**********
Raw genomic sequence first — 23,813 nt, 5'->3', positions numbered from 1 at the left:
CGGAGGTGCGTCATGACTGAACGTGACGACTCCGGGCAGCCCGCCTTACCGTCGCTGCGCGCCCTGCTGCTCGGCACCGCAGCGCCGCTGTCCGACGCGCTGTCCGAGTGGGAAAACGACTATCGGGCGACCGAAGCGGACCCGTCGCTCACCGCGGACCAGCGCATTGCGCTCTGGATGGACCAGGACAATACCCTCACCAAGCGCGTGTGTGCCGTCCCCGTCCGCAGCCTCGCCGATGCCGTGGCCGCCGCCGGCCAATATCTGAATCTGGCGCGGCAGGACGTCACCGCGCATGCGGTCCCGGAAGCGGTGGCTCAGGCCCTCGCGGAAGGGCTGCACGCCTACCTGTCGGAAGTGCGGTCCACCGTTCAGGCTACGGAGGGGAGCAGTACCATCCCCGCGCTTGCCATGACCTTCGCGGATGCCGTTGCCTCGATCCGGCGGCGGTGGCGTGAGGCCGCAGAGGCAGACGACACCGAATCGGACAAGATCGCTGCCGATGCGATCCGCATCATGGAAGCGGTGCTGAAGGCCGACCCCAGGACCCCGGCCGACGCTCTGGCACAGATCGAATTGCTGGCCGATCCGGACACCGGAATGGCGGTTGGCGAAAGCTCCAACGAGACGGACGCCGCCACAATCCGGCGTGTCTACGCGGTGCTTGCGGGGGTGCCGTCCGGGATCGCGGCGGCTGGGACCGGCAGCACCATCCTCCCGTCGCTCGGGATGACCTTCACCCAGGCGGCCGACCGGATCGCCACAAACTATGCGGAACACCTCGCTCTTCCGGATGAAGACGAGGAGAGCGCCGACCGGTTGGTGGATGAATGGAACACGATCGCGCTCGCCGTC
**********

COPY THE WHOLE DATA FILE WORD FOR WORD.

Raw genomic sequence first — 23,813 nt, 5'->3', positions numbered from 1 at the left:
CGGAGGTGCGTCATGACTGAACGTGACGACTCCGGGCAGCCCGCCTTACCGTCGCTGCGCGCCCTGCTGCTCGGCACCGCAGCGCCGCTGTCCGACGCGCTGTCCGAGTGGGAAAACGACTATCGGGCGACCGAAGCGGACCCGTCGCTCACCGCGGACCAGCGCATTGCGCTCTGGATGGACCAGGACAATACCCTCACCAAGCGCGTGTGTGCCGTCCCCGTCCGCAGCCTCGCCGATGCCGTGGCCGCCGCCGGCCAATATCTGAATCTGGCGCGGCAGGACGTCACCGCGCATGCGGTCCCGGAAGCGGTGGCTCAGGCCCTCGCGGAAGGGCTGCACGCCTACCTGTCGGAAGTGCGGTCCACCGTTCAGGCTACGGAGGGGAGCAGTACCATCCCCGCGCTTGCCATGACCTTCGCGGATGCCGTTGCCTCGATCCGGCGGCGGTGGCGTGAGGCCGCAGAGGCAGACGACACCGAATCGGACAAGATCGCTGCCGATGCGATCCGCATCATGGAAGCGGTGCTGAAGGCCGACCCCAGGACCCCGGCCGACGCTCTGGCACAGATCGAATTGCTGGCCGATCCGGACACCGGAATGGCGGTTGGCGAAAGCTCCAACGAGACGGACGCCGCCACAATCCGGCGTGTCTACGCGGTGCTTGCGGGGGTGCCGTCCGGGATCGCGGCGGCTGGGACCGGCAGCACCATCCTCCCGTCGCTCGGGATGACCTTCACCCAGGCGGCCGACCGGATCGCCACAAACTATGCGGAACACCTCGCTCTTCCGGATGAAGACGAGGAGAGCGCCGACCGGTTGGTGGATGAATGGAACACGATCGCGCTCGCCGTC